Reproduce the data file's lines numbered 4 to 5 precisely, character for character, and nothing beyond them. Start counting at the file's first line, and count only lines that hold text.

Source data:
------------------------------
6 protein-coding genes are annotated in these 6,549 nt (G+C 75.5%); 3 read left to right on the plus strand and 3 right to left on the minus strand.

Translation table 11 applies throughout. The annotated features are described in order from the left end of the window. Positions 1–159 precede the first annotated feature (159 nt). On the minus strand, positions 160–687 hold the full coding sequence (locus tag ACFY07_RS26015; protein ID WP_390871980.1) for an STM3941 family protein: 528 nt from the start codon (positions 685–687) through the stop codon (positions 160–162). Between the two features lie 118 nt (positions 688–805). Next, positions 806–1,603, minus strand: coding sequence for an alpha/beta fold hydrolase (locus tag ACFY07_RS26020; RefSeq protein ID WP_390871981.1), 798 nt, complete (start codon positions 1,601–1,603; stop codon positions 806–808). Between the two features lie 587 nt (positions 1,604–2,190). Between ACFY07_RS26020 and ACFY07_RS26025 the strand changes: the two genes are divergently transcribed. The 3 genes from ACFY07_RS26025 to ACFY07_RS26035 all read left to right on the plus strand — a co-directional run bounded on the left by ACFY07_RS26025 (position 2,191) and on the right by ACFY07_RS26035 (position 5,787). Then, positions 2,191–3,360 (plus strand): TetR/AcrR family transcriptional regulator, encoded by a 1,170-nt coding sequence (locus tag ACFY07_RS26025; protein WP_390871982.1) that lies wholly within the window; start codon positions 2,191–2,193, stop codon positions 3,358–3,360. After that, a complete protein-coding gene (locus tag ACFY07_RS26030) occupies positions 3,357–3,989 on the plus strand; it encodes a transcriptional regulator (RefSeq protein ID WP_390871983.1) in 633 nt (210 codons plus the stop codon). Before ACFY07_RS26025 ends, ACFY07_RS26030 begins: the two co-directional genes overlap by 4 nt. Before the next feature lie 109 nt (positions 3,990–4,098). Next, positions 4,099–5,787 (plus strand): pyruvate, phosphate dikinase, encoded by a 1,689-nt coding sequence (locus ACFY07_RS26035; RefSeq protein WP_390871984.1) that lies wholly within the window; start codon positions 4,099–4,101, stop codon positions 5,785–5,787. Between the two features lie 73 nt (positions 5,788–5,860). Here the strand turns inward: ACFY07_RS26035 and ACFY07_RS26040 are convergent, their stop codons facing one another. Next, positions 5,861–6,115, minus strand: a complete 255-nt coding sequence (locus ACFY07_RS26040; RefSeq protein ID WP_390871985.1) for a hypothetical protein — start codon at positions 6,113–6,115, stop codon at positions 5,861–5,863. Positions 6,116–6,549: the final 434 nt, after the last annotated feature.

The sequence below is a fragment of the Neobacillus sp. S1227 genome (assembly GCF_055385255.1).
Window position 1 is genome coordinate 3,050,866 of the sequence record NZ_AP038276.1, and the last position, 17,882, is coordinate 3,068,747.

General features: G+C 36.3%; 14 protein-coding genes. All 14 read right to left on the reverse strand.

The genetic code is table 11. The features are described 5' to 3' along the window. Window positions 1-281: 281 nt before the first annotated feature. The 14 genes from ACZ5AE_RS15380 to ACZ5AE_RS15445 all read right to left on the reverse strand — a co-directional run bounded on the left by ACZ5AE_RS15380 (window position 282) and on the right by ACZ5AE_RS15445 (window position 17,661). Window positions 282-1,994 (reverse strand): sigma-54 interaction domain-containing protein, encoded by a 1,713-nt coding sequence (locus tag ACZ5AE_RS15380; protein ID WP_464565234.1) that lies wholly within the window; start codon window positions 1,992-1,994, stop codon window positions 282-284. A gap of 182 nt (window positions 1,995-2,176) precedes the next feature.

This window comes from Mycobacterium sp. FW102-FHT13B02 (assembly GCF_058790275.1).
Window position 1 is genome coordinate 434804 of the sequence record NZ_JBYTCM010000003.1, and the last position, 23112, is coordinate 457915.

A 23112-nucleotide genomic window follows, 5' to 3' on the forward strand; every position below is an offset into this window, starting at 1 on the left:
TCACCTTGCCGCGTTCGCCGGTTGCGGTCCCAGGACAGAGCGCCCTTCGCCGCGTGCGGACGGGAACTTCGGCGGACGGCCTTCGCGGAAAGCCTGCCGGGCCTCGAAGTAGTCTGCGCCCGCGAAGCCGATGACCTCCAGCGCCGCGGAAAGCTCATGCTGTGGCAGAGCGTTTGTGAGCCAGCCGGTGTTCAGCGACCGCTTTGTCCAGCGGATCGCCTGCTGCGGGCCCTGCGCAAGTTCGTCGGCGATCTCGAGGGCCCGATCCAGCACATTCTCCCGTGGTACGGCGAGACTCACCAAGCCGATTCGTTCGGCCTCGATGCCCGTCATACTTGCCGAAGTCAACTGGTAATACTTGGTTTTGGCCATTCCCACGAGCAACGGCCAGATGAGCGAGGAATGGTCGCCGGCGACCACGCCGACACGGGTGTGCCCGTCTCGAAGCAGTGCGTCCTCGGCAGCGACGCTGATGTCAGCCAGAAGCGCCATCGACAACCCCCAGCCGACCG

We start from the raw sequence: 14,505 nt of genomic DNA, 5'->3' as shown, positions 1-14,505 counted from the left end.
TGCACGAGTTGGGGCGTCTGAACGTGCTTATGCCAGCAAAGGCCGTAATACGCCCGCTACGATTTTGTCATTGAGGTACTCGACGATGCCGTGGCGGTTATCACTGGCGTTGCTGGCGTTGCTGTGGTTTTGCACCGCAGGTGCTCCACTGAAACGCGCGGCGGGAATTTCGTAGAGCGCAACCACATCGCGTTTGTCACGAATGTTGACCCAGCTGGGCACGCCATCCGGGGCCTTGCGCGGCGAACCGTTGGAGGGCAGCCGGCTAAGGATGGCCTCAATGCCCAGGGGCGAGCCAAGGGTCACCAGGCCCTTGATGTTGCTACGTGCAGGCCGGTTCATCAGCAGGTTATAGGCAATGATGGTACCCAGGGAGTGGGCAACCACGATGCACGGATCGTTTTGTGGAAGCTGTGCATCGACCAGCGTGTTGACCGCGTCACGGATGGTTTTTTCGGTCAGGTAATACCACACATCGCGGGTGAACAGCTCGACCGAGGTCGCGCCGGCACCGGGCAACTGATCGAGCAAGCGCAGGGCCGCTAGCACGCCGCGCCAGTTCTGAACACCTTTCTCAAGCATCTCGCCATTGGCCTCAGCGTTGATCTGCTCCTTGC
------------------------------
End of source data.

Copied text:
Window position 1 is genome coordinate 3,050,866 of the sequence record NZ_AP038276.1, and the last position, 17,882, is coordinate 3,068,747.

General features: G+C 36.3%; 14 protein-coding genes. All 14 read right to left on the reverse strand.